About the rainbow color map

This is a complementary ‘sub-page’ for the entry “Categories“.

“What’s wrong with this picture?”

In Rogowitz & Treinish’s (1996) own words (emphasis ours) :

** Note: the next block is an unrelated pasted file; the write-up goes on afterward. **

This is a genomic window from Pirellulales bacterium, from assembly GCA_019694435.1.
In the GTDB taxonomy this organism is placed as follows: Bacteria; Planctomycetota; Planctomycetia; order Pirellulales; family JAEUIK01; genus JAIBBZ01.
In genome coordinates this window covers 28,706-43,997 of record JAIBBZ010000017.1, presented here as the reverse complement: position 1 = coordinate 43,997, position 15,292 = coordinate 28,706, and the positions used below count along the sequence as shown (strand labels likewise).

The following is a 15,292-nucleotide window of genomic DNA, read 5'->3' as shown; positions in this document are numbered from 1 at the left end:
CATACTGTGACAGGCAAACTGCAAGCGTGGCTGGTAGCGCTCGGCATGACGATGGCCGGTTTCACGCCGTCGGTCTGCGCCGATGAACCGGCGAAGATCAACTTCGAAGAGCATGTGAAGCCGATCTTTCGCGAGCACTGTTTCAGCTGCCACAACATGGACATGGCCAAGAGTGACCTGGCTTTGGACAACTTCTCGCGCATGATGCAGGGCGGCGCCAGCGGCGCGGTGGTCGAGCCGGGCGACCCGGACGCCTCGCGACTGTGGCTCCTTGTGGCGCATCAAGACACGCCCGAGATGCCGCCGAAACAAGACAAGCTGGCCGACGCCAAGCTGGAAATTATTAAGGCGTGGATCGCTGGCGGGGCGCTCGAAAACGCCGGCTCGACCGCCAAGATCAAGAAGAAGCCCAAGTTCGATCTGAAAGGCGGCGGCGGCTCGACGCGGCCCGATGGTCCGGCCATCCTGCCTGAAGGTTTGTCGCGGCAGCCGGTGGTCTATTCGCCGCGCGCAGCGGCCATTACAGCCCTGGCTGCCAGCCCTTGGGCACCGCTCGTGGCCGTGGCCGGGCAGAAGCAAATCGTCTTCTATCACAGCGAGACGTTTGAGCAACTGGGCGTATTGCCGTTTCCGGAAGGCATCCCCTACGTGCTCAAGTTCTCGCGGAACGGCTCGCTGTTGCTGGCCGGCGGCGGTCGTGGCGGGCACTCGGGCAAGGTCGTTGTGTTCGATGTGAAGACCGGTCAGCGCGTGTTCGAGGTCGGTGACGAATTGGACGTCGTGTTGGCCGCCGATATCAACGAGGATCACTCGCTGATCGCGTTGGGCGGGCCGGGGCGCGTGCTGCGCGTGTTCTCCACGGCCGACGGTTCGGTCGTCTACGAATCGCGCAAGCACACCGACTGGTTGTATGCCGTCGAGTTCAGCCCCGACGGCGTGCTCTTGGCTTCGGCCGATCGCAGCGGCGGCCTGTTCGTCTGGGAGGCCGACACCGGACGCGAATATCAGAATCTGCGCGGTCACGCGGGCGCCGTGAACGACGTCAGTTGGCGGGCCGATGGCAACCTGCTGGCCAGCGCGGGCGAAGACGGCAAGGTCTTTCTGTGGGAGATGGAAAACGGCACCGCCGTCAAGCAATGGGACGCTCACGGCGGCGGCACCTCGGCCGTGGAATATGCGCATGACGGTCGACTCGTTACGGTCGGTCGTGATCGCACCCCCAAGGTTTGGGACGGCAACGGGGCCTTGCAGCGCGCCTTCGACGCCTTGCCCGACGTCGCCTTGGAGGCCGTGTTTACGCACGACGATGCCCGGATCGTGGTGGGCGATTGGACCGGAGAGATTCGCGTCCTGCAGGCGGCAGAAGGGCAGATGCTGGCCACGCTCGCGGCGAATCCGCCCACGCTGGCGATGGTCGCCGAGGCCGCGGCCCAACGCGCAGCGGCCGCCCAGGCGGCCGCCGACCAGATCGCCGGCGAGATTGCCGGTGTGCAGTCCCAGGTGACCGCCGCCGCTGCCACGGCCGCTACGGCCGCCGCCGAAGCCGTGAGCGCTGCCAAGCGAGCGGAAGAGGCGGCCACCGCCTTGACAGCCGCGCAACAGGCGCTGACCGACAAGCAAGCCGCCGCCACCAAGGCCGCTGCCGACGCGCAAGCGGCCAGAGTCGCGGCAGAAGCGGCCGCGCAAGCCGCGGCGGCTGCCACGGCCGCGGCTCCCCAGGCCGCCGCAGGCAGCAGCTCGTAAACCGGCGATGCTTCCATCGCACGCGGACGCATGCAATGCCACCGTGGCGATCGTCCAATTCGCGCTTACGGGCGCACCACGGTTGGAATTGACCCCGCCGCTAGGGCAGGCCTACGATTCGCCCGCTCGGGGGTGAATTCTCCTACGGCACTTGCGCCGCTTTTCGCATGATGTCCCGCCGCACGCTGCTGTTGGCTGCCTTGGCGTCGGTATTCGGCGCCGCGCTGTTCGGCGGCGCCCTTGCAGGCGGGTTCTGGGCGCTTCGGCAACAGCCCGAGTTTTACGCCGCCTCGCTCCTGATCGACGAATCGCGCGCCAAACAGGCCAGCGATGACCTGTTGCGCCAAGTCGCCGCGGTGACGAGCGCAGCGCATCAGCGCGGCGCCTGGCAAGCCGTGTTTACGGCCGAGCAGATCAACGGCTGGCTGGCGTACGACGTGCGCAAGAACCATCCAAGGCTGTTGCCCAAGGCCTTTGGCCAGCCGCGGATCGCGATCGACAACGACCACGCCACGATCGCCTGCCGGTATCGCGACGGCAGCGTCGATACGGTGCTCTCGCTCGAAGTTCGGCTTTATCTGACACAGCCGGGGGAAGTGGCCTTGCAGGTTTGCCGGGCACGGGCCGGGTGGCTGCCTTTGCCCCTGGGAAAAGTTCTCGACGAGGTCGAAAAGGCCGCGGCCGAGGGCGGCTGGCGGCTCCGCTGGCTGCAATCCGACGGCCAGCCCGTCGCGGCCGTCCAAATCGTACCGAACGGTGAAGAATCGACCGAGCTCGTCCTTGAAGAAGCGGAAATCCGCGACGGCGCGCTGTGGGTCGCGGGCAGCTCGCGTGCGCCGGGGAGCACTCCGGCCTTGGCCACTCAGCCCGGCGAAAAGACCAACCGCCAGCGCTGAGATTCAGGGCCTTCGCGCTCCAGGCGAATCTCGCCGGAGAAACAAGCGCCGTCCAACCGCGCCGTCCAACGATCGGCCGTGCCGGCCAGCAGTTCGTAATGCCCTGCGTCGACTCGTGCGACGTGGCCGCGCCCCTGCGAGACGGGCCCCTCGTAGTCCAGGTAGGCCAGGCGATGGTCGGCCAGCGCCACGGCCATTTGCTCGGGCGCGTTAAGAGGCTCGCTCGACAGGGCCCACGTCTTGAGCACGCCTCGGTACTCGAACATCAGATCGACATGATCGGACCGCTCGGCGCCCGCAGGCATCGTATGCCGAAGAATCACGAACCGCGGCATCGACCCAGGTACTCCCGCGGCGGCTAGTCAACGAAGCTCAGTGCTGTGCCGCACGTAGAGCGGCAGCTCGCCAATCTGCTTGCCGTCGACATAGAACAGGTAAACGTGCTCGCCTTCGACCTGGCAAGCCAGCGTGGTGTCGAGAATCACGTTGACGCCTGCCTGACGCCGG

“Would it surprise you to learn that the two pictures not only show the same data, but are represented by colormaps which are mathematically equivalent? In both cases, each value of the continuous variable, elevation in meters above and below sea level, has been mapped onto a unique value on a continuous pseudo-color scale. In the left-hand picture, elevation at each point has been mapped onto the most commonly-used colormap in visualization, the so-called “rainbow” colormap. In this hue-based colormap, show to the right of the visualization, the lowest value is mapped to blue, the highest value is mapped to red, and the intervening values are mapped continuously onto values interpolated between these two colors in red-green-blue space. In the right-hand picture, elevation has also been mapped onto a pseudo-color map. However, in this case, the colormap has been designed to take into account characteristics of the data and the human visual system. In particular, the colormap has been designed so that equal steps in the data variable will be perceived as equal steps in the representation. Since the data has a threshold value or boundary of interest to the user of the data (i.e., sea level), this characteristic of these interval data is also explicitly incorporated into the colormap. While comparing these two representations of the same data, the first thing you may notice is the importance of capturing zero-crossings or other thresholds in the data. In this case, preserving the zero-crossing at sea level allows the automatic demarcation of the coastline, which is obscured with the rainbow colormap. Another artifact produced by the rainbow colormap is the false impression created about the structure of the surface topography and the ocean bathymetry. Looking at the color bar, you clearly see that there is a blue region, followed by a cyan region, a green region, a yellow region and a red region. Perceptually, it appears as if there are only five discrete elevations, when in fact, the data set contains a sampling of a continuous function. The perceptual colormap on the right more accurately conveys the continuous nature of the data. The ocean depth decreases gradually over the continental shelf, then decreases steeply. Above sea level, the height of the coastal plain increases gradually in shades of green up into the maize of the low-lying mountains. In addition, artifacts due to the limited resolution and sampling inherent in this data set are visible in the perceptual colormap, but are hidden by the rainbow colormap.” [text copied from here: http://www.research.ibm.com/people/l/lloydt/color/color.HTM]